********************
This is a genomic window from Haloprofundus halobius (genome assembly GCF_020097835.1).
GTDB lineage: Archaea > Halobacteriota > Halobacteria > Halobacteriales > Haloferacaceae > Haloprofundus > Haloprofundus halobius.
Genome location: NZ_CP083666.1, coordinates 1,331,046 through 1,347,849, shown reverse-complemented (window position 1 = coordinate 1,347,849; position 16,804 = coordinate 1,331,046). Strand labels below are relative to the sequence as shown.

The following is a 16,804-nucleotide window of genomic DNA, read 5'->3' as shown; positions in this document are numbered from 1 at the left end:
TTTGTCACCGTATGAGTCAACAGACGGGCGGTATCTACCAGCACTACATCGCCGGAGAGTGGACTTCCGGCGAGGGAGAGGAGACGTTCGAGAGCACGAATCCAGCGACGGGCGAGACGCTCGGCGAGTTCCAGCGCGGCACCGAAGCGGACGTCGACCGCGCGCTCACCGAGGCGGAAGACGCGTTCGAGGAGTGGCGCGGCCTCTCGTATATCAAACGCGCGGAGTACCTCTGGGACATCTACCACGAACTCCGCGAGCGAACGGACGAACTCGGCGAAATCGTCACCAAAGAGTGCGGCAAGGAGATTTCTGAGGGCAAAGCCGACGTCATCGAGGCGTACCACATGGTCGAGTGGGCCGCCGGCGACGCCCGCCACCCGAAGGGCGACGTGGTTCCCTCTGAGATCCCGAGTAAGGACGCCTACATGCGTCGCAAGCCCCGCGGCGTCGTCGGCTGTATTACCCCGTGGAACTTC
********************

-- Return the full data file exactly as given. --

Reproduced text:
This is a genomic window from Haloprofundus halobius (genome assembly GCF_020097835.1).
GTDB lineage: Archaea > Halobacteriota > Halobacteria > Halobacteriales > Haloferacaceae > Haloprofundus > Haloprofundus halobius.
Genome location: NZ_CP083666.1, coordinates 1,331,046 through 1,347,849, shown reverse-complemented (window position 1 = coordinate 1,347,849; position 16,804 = coordinate 1,331,046). Strand labels below are relative to the sequence as shown.

The following is a 16,804-nucleotide window of genomic DNA, read 5'->3' as shown; positions in this document are numbered from 1 at the left end:
TTTGTCACCGTATGAGTCAACAGACGGGCGGTATCTACCAGCACTACATCGCCGGAGAGTGGACTTCCGGCGAGGGAGAGGAGACGTTCGAGAGCACGAATCCAGCGACGGGCGAGACGCTCGGCGAGTTCCAGCGCGGCACCGAAGCGGACGTCGACCGCGCGCTCACCGAGGCGGAAGACGCGTTCGAGGAGTGGCGCGGCCTCTCGTATATCAAACGCGCGGAGTACCTCTGGGACATCTACCACGAACTCCGCGAGCGAACGGACGAACTCGGCGAAATCGTCACCAAAGAGTGCGGCAAGGAGATTTCTGAGGGCAAAGCCGACGTCATCGAGGCGTACCACATGGTCGAGTGGGCCGCCGGCGACGCCCGCCACCCGAAGGGCGACGTGGTTCCCTCTGAGATCCCGAGTAAGGACGCCTACATGCGTCGCAAGCCCCGCGGCGTCGTCGGCTGTATTACCCCGTGGAACTTC